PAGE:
Anti-Discrimination Policy:Assurance that employees who make complaints of policy violation or provide information related to such complaints will be protected against retaliation;
Students are required to draft an anti-discrimination/harassment/retaliation policy using the guidelines found in the following sources: All the Module Lectures, but in particular Module 6 (its policy checklist, Powerpoint slides and other materials on discriminatory harassment. Also consult the information provided in the textbook; and the information found in the supplemental readings.
Students may review review policies from other sources; however, adhering to Nova’s plagiarism policy as stated in the Disclaimer below, your assignment is not to be whole or partial policies from your place of employment or be taken completely from other sources. The purpose of the policy assignment is for you to review the suggested requirements for such a policy, as well as sample policies, and then draft your own policy based on your research. Any sources used in the preparation of this written assignment must be cited under “Sources” at the end of the draft policy in sufficient detail so that these sources can be checked.
Module 6-7 Lecture
Anti-Discrimination, Harassment and Retaliation Policy
As part of the employer’s defense to a discrimination, harassment or retaliation complaint, the employer should have established an anti-discrimination, harassment and retaliation policy. This policy should be disseminated among all employees. Newly hired employees should be given a separate copy of this policy as part of their orientation process. This policy should be explained to the new hire who should be required to sign a receipt for this policy and this receipt should be placed in the newly hired employee’s personnel file.
The policy should contain the following provisions at the minimum, which are described in more detail below:
- A clear explanation of prohibited conduct;
- Assurance that employees who make complaints of policy violation or provide information related to such complaints will be protected against retaliation;
- A clearly described complaint process that provides at least two accessible avenues of complaint;
- Assurance that the employer will protect the confidentiality of complaints to the extent possible;
- A complaint process that provides a prompt, thorough, and impartial investigation; and
- Assurance that the employer will take immediate and appropriate corrective action when it determines that a policy violation has occurred.
Anti-Discrimination/Harassment: An employer’s policy should make clear that it will not tolerate discrimination or based on sex (with or without sexual conduct), race, color, religion, national origin, age, disability, and protected activity (i.e., opposition to prohibited discrimination or participation in the statutory complaint process). This prohibition should cover discrimination or harassment by anyone in the workplace – supervisors, co- workers, or non-employees. Management should convey the seriousness of the prohibition. One way to do that is for the mandate to “come from the top,” i.e., from upper management.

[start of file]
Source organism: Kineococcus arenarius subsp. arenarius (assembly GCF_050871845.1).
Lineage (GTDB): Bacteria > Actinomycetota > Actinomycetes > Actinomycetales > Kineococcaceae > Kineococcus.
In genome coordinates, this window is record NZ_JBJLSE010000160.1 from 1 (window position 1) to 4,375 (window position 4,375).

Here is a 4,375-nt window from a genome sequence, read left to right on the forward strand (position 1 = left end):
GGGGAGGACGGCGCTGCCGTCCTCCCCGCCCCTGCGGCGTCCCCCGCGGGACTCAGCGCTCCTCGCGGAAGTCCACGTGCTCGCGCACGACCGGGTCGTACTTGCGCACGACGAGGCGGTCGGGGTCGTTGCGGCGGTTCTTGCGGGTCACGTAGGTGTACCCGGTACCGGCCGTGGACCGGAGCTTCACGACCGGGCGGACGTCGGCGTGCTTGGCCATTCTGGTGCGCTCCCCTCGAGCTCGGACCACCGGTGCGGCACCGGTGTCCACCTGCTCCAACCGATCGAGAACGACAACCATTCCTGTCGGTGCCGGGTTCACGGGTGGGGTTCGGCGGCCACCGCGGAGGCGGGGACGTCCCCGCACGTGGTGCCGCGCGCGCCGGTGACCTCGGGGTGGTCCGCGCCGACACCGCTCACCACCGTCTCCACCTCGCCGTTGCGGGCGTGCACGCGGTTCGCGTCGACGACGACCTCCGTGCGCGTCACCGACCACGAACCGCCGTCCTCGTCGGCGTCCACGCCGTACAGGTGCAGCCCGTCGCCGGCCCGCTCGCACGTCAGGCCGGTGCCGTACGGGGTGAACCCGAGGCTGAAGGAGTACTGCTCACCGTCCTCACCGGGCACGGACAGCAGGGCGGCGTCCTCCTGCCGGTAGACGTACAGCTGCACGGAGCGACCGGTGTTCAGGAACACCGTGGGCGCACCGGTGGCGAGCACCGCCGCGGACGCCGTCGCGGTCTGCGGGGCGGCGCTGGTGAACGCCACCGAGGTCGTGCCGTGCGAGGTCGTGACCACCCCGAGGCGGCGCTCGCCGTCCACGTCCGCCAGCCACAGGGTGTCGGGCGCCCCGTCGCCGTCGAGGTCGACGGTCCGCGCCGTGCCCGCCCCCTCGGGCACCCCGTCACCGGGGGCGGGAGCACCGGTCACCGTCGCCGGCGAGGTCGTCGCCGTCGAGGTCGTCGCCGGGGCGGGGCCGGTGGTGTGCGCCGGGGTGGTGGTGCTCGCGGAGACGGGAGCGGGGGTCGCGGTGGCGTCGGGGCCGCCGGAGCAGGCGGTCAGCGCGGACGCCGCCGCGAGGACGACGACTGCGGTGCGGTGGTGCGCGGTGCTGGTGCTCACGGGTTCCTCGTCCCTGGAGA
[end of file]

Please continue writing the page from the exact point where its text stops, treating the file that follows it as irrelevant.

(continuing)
The policy should encourage employees to report discrimination or harassment before it becomes severe or pervasive. While isolated incidents of discrimination or harassment generally do not violate federal law, a pattern of such incidents may be unlawful. Therefore, to discharge its duty of preventive care, the employer must make clear to employees that it will stop discrimination or harassment before it rises to the level of a violation of federal law.
Anti-Retaliation: An employer should make clear that it will not tolerate adverse treatment of employees because they report a policy violation or provide information related to such complaints. Such a policy and complaint procedure will not be effective without such an assurance.
Management should undertake whatever measures are necessary to ensure that retaliation does not occur. For example, when management investigates a complaint of a policy violation, the official who interviews the parties and witnesses should remind these individuals about the prohibition against retaliation. Management also should scrutinize employment decisions affecting the complainant and witnesses during and after the investigation to ensure that such decisions are not based on retaliatory motives.
Complaint Procedure: An employer’s complaint procedure should be designed to encourage victims to come forward. To that end, it should clearly explain the process and ensure that there are no unreasonable obstacles to complaints. A complaint procedure should not be rigid, since that could defeat the goal of preventing and correcting illegal conduct as well as conduct that violates company policies. When an employee complains to management about alleged conduct, the employer is obligated to investigate the allegation regardless of whether it conforms to a particular format or is made in writing.